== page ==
Confused with minimum, maximum and default TTL in cloudFront


I have my web app in S3 and serving the app using cloudFront’s Web distribution. I gave the official documentation a read, but confused with lot of terminologies.

My questions:

  1. I want to set the cloudFront cache to maximum of 1 year(365 days). To do so, what do I have to do? (Do we have to set a header for each objects in S3?)

I came across the header cache-control, and found that if the cloudFront returns such a header with a value, then the browsers capable of caching will cache the objects for the given value.

  1. How to set the cache-control header in cloudFront so that the objects are cached in user’s browser?
  2. Is there any tools to check the S3 & cloudFront deployment, namely the headers returned?

So, that it will be easy to debug with respect to the cache headers.

Update After @Udo answer. This is the screenshot of my request and response headers.



CloudFront does not add the Cache-Control header. It passes it through to the browser if the origin server supplies it.

If you didn’t set a Cache-Control header when you uploaded your objects to S3 then you will need to upload your objects again or go into the S3 console and add the header to the objects, with a value of max-age=31536000 if you want browsers to cache the object for up to a year.

If you configure CloudFront to “use origin cache headers,” then CloudFront will use the max-age value from Cache-Control to determine how long the object can be cached at CloudFront, unless the s-maxage value is also there, in which case, CloudFront will use that instead.

If you configure the min/max/default, CloudFront will use these counters to determine how long objects can be cached:

  • minimum: objects may be cached for at least this long, even if Cache-Control: max-age (or s-maxage if present) has a lower value. In fact, setting Minimum TTL to a nonzero value causes CloudFront to disregard the Cache-Control directives no-cache, no-store, and private, and cache them for up to the value Minimum TTL — useful in cases where you want browsers to see these values but you still want CloudFront to cache the objects.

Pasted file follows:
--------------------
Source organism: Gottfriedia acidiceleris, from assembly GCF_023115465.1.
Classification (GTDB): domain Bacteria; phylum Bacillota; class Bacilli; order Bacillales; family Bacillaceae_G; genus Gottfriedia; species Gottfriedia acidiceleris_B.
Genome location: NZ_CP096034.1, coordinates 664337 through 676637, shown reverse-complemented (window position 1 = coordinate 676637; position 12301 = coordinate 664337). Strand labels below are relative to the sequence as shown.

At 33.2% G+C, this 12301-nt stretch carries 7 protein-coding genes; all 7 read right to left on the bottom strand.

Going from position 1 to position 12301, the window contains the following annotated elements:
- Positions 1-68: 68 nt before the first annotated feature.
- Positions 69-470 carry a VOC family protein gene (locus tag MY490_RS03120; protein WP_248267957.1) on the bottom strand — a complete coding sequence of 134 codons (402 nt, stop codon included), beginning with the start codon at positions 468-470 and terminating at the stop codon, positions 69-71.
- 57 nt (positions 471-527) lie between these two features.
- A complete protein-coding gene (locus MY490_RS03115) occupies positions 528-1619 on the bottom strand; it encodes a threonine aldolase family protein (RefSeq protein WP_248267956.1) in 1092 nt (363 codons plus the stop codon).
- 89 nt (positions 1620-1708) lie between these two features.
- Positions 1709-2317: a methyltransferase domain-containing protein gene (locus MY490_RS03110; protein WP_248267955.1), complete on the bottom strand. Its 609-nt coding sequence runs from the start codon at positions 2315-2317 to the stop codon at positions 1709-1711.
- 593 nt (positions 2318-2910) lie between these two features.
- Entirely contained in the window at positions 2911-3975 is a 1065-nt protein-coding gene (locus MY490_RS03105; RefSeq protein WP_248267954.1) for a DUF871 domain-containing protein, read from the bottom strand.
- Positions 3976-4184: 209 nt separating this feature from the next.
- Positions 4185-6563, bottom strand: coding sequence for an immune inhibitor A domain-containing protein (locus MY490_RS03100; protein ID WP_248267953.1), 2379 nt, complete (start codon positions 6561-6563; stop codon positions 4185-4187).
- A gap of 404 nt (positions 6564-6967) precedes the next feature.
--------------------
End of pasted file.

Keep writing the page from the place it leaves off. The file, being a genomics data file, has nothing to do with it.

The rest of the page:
• maximum: objects will not be cached any longer than this, even if Cache-Control: max-age has a higher value.
  • default: objects may be cached for this long, if Cache-Control is not seen on the object. You should not need this, because you should have Cache-Control headers everywhere.

Important things to note about these settings:

  • They only impact the CloudFront cache, not the browser cache.
  • Once an object is cached by CloudFront, it has no way of knowing that the object has been changed in S3. It may not check again until the timer expires.
  • There is little point in trying to “force” CloudFront to retain an object in cache for a long time by setting excessively long times (such as a year) in CloudFront, because CloudFront can purge any object from its cache at any time for any reason — caches are volatile, by nature. The popularity of an object (or lack of popularity) may trigger CloudFront to purge it before the timer expires. On the next request, it will be fetched from the origin by CloudFront.

Also important, CloudFront has two geographically organized layers of caches — regional (inner) and edge (outer). The edge caches are more numerous and geographically distributed, but the regional caches have larger storage capacity. If you fetch an object through CloudFront, CloudFront will cache that object somewhere (either at one regional cache or one edge cache or at one of each), but the next request — perhaps from a browser in a different geographic area — may pass through an edge and a region through which the object has never been requested before. On the other hand, it might be requested through an edge that doesn’t have it, but it will be fetched from the regional cache. Try to keep this in mind as you understand what it means to say that any given object at any given time cannot correctly be said to be either in the cache or not in the cache because there is no “the” cache. There are multiple caches around the world, many of which do not communicate with each other because that would make things slower, not faster. If your web site is popular in Australia but not in England, there may be copies of your objects cached in Asia Pacific cache locations but not in Western Europe cache locations. This behavior is all automatic, and is not something you configure, but you need to be aware that CloudFront doesn’t have a single, monolithic cache. Objects are cached in places where they are being accessed.

Is there any tools to check the S3 & cloudFront deployment, namely the headers returned

Your eyeballs are the best tool. The response headers in the browser tell you what you need to know:

Age: is how long ago (in seconds) CloudFront has had this object in its cache.

X-Cache: Hit from cloudfront means CloudFront did not have to fetch the object from S3, because it was already cached. Miss from cloudfront means CloudFront did not have the object in its cache at the edge handling this request, and needed to fetch it from S3.

The command line utility curl, along with its -v option is also useful for observing web headers.

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